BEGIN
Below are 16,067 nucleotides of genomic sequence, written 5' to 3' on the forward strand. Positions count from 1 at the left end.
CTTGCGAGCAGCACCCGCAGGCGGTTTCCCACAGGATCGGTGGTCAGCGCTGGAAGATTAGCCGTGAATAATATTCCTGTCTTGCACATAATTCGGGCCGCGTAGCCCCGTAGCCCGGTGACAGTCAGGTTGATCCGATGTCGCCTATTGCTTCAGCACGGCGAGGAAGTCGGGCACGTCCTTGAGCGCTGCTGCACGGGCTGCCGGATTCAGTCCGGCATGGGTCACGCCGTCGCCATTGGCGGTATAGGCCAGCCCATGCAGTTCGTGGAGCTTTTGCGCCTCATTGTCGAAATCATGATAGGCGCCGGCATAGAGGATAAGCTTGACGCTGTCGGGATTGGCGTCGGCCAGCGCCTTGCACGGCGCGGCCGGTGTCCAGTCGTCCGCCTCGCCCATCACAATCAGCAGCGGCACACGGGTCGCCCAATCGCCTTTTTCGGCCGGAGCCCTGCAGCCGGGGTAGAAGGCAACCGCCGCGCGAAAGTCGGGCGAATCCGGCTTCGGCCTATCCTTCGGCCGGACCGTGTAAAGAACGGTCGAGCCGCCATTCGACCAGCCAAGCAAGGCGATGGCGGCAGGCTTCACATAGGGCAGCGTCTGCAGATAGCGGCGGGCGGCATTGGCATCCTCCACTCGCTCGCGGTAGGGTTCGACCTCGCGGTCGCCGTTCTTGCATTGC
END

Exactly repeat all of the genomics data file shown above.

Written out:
Below are 16,067 nucleotides of genomic sequence, written 5' to 3' on the forward strand. Positions count from 1 at the left end.
CTTGCGAGCAGCACCCGCAGGCGGTTTCCCACAGGATCGGTGGTCAGCGCTGGAAGATTAGCCGTGAATAATATTCCTGTCTTGCACATAATTCGGGCCGCGTAGCCCCGTAGCCCGGTGACAGTCAGGTTGATCCGATGTCGCCTATTGCTTCAGCACGGCGAGGAAGTCGGGCACGTCCTTGAGCGCTGCTGCACGGGCTGCCGGATTCAGTCCGGCATGGGTCACGCCGTCGCCATTGGCGGTATAGGCCAGCCCATGCAGTTCGTGGAGCTTTTGCGCCTCATTGTCGAAATCATGATAGGCGCCGGCATAGAGGATAAGCTTGACGCTGTCGGGATTGGCGTCGGCCAGCGCCTTGCACGGCGCGGCCGGTGTCCAGTCGTCCGCCTCGCCCATCACAATCAGCAGCGGCACACGGGTCGCCCAATCGCCTTTTTCGGCCGGAGCCCTGCAGCCGGGGTAGAAGGCAACCGCCGCGCGAAAGTCGGGCGAATCCGGCTTCGGCCTATCCTTCGGCCGGACCGTGTAAAGAACGGTCGAGCCGCCATTCGACCAGCCAAGCAAGGCGATGGCGGCAGGCTTCACATAGGGCAGCGTCTGCAGATAGCGGCGGGCGGCATTGGCATCCTCCACTCGCTCGCGGTAGGGTTCGACCTCGCGGTCGCCGTTCTTGCATTGC